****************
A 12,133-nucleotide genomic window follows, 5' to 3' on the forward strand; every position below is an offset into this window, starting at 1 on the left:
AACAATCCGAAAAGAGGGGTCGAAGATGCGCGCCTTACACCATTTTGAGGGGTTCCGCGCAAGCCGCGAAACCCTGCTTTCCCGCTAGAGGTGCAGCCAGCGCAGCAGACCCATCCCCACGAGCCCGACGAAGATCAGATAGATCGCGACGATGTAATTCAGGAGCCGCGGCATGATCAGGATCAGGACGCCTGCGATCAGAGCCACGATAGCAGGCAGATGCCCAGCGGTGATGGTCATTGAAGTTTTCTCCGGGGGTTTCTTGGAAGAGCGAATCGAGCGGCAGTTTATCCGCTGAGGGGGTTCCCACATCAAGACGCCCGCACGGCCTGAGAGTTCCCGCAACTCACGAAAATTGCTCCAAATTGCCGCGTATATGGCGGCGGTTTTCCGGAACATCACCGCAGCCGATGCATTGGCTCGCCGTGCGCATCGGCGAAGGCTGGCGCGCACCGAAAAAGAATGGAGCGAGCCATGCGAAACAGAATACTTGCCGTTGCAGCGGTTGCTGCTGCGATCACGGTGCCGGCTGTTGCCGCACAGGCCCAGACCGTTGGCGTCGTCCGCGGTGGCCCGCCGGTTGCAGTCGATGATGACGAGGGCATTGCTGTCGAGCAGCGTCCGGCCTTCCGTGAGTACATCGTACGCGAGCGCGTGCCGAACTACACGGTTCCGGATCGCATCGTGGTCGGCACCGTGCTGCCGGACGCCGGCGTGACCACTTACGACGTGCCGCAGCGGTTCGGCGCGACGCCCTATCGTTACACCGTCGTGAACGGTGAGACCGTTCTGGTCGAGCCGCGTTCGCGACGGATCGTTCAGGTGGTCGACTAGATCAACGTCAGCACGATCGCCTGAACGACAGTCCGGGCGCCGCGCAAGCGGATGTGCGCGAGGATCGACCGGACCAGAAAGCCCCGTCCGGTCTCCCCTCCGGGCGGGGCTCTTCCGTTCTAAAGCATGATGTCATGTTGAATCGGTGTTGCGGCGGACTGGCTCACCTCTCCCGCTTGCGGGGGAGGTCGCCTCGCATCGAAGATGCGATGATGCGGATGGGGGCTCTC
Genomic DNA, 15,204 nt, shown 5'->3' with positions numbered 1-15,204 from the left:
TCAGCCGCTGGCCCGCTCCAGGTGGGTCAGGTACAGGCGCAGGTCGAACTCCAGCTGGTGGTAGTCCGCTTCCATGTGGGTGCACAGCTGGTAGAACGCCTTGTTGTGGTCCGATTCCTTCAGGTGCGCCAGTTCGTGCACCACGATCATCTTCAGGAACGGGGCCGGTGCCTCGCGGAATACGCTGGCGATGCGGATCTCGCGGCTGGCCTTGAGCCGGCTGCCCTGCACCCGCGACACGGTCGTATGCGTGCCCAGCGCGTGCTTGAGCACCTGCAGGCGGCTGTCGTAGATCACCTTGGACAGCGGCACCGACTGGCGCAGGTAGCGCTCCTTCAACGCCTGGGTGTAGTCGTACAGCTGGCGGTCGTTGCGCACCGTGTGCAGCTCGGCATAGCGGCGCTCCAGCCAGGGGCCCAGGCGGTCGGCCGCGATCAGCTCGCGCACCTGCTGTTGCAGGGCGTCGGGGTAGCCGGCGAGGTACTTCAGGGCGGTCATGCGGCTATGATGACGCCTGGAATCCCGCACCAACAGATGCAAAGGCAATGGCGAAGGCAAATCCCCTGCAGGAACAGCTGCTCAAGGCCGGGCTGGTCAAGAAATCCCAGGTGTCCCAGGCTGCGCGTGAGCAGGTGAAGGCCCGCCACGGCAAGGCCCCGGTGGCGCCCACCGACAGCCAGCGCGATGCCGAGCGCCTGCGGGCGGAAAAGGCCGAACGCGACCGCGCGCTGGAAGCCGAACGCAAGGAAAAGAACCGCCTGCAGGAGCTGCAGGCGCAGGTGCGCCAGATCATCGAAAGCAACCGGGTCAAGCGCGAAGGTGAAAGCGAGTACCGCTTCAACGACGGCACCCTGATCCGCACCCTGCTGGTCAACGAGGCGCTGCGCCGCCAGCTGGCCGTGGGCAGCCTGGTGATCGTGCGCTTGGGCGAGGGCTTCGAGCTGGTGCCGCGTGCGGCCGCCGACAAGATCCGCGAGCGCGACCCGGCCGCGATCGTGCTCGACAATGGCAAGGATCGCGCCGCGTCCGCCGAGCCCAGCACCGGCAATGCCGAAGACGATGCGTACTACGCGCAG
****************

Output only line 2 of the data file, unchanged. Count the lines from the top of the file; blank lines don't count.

AACAATCCGAAAAGAGGGGTCGAAGATGCGCGCCTTACACCATTTTGAGGGGTTCCGCGCAAGCCGCGAAACCCTGCTTTCCCGCTAGAGGTGCAGCCAGCGCAGCAGACCCATCCCCACGAGCCCGACGAAGATCAGATAGATCGCGACGATGTAATTCAGGAGCCGCGGCATGATCAGGATCAGGACGCCTGCGATCAGAGCCACGATAGCAGGCAGATGCCCAGCGGTGATGGTCATTGAAGTTTTCTCCGGGGGTTTCTTGGAAGAGCGAATCGAGCGGCAGTTTATCCGCTGAGGGGGTTCCCACATCAAGACGCCCGCACGGCCTGAGAGTTCCCGCAACTCACGAAAATTGCTCCAAATTGCCGCGTATATGGCGGCGGTTTTCCGGAACATCACCGCAGCCGATGCATTGGCTCGCCGTGCGCATCGGCGAAGGCTGGCGCGCACCGAAAAAGAATGGAGCGAGCCATGCGAAACAGAATACTTGCCGTTGCAGCGGTTGCTGCTGCGATCACGGTGCCGGCTGTTGCCGCACAGGCCCAGACCGTTGGCGTCGTCCGCGGTGGCCCGCCGGTTGCAGTCGATGATGACGAGGGCATTGCTGTCGAGCAGCGTCCGGCCTTCCGTGAGTACATCGTACGCGAGCGCGTGCCGAACTACACGGTTCCGGATCGCATCGTGGTCGGCACCGTGCTGCCGGACGCCGGCGTGACCACTTACGACGTGCCGCAGCGGTTCGGCGCGACGCCCTATCGTTACACCGTCGTGAACGGTGAGACCGTTCTGGTCGAGCCGCGTTCGCGACGGATCGTTCAGGTGGTCGACTAGATCAACGTCAGCACGATCGCCTGAACGACAGTCCGGGCGCCGCGCAAGCGGATGTGCGCGAGGATCGACCGGACCAGAAAGCCCCGTCCGGTCTCCCCTCCGGGCGGGGCTCTTCCGTTCTAAAGCATGATGTCATGTTGAATCGGTGTTGCGGCGGACTGGCTCACCTCTCCCGCTTGCGGGGGAGGTCGCCTCGCATCGAAGATGCGATGATGCGGATGGGGGCTCTC